The thumbscrew, or pilliwinks, is a torture instrument which was used in medieval Europe. It is a simple vise, sometimes with protruding studs on the interior surfaces. The victim's thumbs or fingers were placed in the vise and slowly crushed. The thumbscrew was also applied to crush prisoners' toes, while larger, heavier devices based on the same design principle were applied to destroy knees and elbows.

This torture was extremely painful and usually forced out confessions of the victim.

As late as the mid-18th Century, the ex-slave Olaudah Equiano testified to having witnessed the use of thumbscrews to torture slaves on a Virginia plantation (included in his autobiography "The Interesting Narrative of the Life of Olaudah Equiano").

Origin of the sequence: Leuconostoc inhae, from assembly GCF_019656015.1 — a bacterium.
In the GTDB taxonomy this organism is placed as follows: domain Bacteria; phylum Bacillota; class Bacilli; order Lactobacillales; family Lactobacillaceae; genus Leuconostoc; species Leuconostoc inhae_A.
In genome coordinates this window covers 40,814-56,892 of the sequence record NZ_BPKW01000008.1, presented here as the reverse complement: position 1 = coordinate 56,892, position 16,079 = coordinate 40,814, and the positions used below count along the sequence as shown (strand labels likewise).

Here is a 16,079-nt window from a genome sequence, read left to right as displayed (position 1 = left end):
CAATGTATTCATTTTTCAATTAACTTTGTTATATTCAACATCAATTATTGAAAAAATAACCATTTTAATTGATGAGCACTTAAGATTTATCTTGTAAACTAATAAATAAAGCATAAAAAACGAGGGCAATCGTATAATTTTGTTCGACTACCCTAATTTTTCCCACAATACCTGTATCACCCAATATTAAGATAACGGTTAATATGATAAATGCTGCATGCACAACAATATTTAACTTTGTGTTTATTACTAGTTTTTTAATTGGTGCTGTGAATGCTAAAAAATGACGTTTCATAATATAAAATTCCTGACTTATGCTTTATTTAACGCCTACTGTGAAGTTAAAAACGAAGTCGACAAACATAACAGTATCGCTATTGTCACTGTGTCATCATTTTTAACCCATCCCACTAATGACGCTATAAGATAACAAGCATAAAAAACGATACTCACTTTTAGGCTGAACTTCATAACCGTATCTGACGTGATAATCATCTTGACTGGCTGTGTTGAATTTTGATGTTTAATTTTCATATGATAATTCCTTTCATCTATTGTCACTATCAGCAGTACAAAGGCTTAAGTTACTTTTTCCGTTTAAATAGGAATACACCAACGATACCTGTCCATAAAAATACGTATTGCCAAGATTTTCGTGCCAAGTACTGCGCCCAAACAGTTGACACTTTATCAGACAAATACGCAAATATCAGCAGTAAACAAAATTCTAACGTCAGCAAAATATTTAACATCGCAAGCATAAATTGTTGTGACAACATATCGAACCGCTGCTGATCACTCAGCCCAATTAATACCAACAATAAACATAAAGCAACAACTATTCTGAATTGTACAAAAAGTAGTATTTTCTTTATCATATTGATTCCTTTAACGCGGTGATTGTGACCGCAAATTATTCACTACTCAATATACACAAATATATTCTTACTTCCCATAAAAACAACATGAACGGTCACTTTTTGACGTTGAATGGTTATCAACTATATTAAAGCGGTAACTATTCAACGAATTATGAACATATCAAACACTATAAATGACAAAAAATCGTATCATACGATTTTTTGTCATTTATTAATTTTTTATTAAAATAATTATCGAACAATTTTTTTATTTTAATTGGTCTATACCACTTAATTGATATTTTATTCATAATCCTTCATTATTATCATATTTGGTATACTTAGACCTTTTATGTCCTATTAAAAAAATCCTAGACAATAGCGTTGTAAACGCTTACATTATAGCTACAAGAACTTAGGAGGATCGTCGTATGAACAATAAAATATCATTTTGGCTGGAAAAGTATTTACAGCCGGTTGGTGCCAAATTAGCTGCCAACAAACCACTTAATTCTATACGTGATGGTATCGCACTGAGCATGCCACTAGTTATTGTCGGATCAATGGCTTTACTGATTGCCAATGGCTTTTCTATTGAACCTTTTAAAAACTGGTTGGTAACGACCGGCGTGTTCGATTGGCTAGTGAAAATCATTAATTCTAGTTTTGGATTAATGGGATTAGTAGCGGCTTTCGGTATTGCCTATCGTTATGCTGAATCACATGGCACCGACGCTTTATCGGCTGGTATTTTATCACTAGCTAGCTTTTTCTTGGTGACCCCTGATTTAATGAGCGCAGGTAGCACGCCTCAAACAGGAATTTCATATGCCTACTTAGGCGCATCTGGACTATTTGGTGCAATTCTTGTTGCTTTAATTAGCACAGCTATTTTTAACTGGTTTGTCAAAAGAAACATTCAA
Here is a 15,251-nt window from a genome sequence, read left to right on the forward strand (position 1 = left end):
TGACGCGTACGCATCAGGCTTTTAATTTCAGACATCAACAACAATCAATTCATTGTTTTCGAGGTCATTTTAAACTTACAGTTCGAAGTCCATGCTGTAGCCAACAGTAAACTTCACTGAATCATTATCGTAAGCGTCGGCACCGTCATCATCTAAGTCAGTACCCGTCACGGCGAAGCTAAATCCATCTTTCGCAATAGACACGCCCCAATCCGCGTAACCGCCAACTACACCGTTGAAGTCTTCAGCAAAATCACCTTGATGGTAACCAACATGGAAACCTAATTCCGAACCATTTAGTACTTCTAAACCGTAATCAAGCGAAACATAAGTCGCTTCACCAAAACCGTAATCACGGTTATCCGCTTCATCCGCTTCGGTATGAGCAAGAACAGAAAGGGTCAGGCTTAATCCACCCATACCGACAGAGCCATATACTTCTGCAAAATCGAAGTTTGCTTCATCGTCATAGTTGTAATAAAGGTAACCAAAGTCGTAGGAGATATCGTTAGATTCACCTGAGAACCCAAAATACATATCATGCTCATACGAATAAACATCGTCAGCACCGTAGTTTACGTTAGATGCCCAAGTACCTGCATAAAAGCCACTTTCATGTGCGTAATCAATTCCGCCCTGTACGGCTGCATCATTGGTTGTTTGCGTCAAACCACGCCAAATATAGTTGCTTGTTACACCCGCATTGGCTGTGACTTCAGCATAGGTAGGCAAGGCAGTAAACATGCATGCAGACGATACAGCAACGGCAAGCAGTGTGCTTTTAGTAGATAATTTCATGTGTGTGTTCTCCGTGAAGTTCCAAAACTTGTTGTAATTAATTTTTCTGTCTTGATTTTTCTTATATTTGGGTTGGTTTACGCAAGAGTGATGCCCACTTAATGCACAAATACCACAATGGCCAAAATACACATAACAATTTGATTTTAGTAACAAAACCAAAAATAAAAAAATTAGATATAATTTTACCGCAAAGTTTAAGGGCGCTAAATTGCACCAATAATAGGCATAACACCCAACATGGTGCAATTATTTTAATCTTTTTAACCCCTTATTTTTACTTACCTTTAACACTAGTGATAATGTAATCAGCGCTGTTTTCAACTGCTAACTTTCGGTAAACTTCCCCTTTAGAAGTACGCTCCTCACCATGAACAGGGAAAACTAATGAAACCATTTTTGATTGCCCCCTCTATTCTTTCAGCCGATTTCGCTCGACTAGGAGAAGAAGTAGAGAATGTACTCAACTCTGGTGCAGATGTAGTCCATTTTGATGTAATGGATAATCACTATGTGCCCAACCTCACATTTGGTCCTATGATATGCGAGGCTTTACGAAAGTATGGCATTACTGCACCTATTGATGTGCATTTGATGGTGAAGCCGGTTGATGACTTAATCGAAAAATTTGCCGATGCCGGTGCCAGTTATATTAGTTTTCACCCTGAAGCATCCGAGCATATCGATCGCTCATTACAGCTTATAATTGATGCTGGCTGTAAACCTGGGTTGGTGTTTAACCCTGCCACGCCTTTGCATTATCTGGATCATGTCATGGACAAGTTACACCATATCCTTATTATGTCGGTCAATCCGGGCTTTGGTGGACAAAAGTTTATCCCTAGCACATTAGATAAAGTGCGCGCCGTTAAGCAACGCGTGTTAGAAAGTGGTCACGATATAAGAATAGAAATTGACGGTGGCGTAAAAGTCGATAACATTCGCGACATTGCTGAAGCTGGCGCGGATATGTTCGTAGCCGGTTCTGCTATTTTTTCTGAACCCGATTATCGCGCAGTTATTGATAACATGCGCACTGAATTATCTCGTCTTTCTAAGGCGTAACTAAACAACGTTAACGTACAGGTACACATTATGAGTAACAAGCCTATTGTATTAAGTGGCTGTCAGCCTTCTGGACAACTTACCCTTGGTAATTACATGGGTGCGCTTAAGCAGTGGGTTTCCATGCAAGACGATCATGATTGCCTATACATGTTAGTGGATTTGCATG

Pilliwinks or pyrwykes may also have been used to straighten girls' fingers in medieval and Renaissance England, similar to how braces are used to straighten teeth today. The pyrwykes used for this purpose probably differed from thumbscrews by squeezing the fingers. According to the Tudor historian Eric Ives, Anne Boleyn sent a pair of pyrwykes to the nursemaid looking after her daughter, the future Elizabeth I. Presumably, this device was responsible for Elizabeth's elegant fingers.

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